Hense HW, Filipiak B, Keil U. Alcohol consumption as a modifier of the relation between blood lead and blood pressure.  Epidemiology.1994;5:120-123.
Grandjean P, Hollnagel H, Hedegaard L.  et al.  Blood lead-blood pressure relations: alcohol intake and hemoglobin as confounders.  Am J Epidemiol.1989;129:732-739.
Schwartz J. The relationship between blood lead and blood pressure in the NHANES II survey.  Environ Health Perspect.1988;78:15-22.
Schwartz J. Lead, blood pressure, and cardiovascular disease in men and women.  Environ Health Perspect.1991;91:71-75.
Schwartz J. Lead, blood pressure, and cardiovascular disease in men.  Arch Environ Health.1995;50:31-37.
Reckelhoff JH. Gender differences in the regulation of blood pressure.  Hypertension.2001;37:1199-1208.
Ezzati T, Massey J, Waksburg J.  et al.  Sample Design: Third National Health and Nutrition Examination Survey. Hyattsville, Md: Dept of Health and Human Services, National Center for Health Statistics; 1992. Publication PHS 92-1387.
Kim R, Rotnitsky A, Sparrow D.  et al.  A longitudinal study of low-level lead exposure and impairment of renal function: the Normative Aging Study.  JAMA.1996;275:1177-1181.
Silbergeld E, Watson L. Exposure to lead during reproduction and menopause.  Fundam Appl Toxicol.1995;25:167-168.
Muldoon SB, Cauley JA, Kuller LH.  et al.  Lifestyle and sociodemographic factors as determinants of blood lead levels in elderly women.  Am J Epidemiol.1994;139:599-608.
Staessen JA, Celis H, Fagard R. The epidemiology of the association between hypertension and menopause.  J Hum Hypertens.1998;12:587-592.
Hu FB, Grodstein F. Postmenopausal hormone therapy and the risk of cardiovascular disease: the epidemiologic evidence.  Am J Cardiol.2002;90:26F-29F.
Batuman V, Landy E, Maesaka JK, Wedeen RP. Contribution of lead to hypertension with renal impairment.  N Engl J Med.1983;309:17-21.
Staessen J. Low-level lead exposure, renal function and blood pressure.  Verh K Acad Geneeskd Belg.1995;57:527-574.
Sharp DS, Benowitz NL, Osterloh JD.  et al.  Influence of race, tobacco use, and caffeine use on the relation between blood pressure and blood lead concentration.  Am J Epidemiol.1990;131:845-854.
Lindquist O, Bengtsson C, Hansson T, Roos B. Bone mineral content in relation to age and menopause in middle-aged women: a study of bone density in lumbar vertebrae by dual photon absorptiometry in a population sample of women.  Scand J Clin Lab Invest.1981;41:215-223.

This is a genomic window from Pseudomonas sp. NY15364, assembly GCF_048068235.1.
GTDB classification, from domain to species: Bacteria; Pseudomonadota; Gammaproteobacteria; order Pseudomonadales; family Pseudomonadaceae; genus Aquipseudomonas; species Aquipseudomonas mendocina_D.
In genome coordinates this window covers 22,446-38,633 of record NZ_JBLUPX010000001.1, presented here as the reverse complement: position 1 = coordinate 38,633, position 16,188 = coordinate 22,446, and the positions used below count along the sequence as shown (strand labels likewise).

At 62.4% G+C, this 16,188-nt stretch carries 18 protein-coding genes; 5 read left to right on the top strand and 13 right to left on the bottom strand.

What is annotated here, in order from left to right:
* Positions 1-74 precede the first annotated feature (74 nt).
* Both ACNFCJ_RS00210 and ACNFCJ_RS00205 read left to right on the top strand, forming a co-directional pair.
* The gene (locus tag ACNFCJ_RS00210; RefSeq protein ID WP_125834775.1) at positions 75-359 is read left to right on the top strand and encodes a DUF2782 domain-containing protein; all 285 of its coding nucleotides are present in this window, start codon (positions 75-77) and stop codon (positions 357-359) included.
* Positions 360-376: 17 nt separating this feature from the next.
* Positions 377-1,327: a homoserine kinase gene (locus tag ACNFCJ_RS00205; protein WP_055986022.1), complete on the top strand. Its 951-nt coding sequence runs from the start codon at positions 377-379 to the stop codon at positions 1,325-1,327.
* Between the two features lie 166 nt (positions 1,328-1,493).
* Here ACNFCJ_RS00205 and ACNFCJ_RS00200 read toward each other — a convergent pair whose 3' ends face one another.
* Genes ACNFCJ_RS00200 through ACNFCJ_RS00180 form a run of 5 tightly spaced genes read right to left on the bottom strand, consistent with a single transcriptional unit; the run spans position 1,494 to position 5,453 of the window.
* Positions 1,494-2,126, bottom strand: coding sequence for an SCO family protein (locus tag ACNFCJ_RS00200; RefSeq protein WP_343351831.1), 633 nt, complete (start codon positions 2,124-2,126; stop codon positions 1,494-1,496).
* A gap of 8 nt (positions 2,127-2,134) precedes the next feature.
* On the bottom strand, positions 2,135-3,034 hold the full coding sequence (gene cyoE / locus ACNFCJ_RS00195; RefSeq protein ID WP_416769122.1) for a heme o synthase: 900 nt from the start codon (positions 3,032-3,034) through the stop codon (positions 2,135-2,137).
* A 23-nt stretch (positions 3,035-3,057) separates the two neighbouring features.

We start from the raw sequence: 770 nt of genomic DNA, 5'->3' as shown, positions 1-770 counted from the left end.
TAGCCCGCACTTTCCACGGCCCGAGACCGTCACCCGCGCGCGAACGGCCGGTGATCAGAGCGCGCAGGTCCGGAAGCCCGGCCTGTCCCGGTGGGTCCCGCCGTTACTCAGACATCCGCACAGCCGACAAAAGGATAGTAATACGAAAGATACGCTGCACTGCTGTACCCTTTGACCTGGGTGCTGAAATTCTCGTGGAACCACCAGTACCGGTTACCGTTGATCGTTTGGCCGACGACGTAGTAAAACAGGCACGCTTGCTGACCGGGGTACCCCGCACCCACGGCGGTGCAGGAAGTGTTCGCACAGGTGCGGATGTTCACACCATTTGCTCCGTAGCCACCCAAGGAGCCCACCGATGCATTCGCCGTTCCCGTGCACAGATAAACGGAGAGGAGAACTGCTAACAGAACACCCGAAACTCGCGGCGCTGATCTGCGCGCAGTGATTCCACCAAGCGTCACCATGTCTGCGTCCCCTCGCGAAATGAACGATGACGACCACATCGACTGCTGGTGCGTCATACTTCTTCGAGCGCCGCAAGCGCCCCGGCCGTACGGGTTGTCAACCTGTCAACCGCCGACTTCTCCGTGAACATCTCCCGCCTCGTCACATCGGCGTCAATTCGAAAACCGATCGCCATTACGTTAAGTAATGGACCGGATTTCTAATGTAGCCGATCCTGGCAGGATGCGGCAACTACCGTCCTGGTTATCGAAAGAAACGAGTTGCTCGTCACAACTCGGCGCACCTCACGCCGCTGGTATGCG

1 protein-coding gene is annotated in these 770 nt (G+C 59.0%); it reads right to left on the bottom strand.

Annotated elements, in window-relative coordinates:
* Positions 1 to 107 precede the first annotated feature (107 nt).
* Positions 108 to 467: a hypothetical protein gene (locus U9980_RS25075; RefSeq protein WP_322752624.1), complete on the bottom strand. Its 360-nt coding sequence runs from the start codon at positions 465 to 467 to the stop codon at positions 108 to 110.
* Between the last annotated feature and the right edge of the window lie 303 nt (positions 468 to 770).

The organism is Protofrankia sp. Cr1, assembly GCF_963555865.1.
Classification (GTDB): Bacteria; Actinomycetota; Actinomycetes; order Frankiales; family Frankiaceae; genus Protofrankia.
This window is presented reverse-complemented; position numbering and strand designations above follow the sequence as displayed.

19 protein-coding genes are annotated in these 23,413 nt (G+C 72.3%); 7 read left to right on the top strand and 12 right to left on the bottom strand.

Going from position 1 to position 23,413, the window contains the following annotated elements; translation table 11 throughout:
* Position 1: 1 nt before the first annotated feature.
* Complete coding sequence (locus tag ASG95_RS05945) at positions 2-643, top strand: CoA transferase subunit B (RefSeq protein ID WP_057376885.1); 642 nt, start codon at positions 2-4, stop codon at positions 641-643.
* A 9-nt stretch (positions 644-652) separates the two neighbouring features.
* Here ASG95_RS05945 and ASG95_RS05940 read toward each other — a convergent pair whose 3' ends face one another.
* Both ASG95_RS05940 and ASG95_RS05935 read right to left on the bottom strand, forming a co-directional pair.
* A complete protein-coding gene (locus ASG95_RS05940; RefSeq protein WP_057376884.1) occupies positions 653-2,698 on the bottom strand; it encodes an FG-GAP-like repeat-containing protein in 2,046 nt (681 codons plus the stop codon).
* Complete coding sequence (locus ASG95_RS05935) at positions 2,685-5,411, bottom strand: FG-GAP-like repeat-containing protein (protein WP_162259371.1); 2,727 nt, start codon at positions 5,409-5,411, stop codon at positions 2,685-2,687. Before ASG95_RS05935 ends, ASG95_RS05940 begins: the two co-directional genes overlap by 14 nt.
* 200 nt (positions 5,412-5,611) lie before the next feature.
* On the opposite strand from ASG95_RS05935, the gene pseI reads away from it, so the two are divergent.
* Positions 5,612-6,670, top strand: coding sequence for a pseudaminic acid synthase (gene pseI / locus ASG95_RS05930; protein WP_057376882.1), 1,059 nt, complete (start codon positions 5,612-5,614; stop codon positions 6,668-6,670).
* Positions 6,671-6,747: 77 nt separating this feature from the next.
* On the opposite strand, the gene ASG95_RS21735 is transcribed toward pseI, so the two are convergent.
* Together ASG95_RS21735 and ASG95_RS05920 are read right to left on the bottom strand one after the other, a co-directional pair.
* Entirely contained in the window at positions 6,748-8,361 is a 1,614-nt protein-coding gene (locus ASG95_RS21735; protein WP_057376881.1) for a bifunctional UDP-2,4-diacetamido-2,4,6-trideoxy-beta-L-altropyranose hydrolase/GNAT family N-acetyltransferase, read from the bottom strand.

Krolner B, Pors NS. Bone mineral content of the lumbar spine in normal and osteoporotic women: cross-sectional and longitudinal studies.  Clin Sci.1982;62:329-336.
Heaney RP, Recker RR, Saville PD. Menopausal changes in bone remodeling.  J Lab Clin Med.1978;92:964-970.
Lindsay R, Hart DM, Aitken JM.  et al.  Long-term prevention of postmenopausal osteoporosis by estrogen: evidence for an increased bone mass after delayed onset of estrogen treatment.  Lancet.1976;1:1038-1041.
Riggs BL, Melton Ld. Involutional osteoporosis.  N Engl J Med.1986;314:1676-1686.
Nordin B. Osteoporosis with particular reference to the menopause. In: Alvioli L, ed. The Osteoporotic Syndrome: Detection, Prevention, and Treatment. New York, NY: Grune & Stratton; 1983.
Lagerkvist BJ, Soderberg HA, Nordberg GF.  et al.  Biological monitoring of arsenic, lead and cadmium in occupationally and environmentally exposed pregnant women.  Scand J Work Environ Health.1993;19 Suppl 1:50-53.
Knight EM, Spurlock BG, Edwards CH.  et al.  Biochemical profile of African American women during three trimesters of pregnancy and at delivery.  J Nutr.1994;124:943S-953S.
West WL, Knight EM, Edwards CH.  et al.  Maternal low level lead and pregnancy outcomes.  J Nutr.1994;124:981S-986S.
Webber CE, Chettle DR, Bowins RJ.  et al.  Hormone replacement therapy may reduce the return of endogenous lead from bone to the circulation.  Environ Health Perspect.1995;103:1150-1153.
Grandjean P, Nielsen GD, Jorgensen PJ, Horder M. Reference intervals for trace elements in blood: significance of risk factors.  Scand J Clin Lab Invest.1992;52:321-337.
Hu H, Rabinowitz M, Smith D. Bone lead as a biological marker in epidemiologic studies of chronic toxicity: conceptual paradigms.  Environ Health Perspect.1998;106:1-8.
Cake KM, Bowins RJ, Vaillancourt C.  et al.  Partition of circulating lead between serum and red cells is different for internal and external sources of lead.  Am J Ind Med.1996;29:440-445.
Lustberg M, Silbergeld E. Blood lead levels and mortality.  Arch Intern Med.2002;162:2443-2449.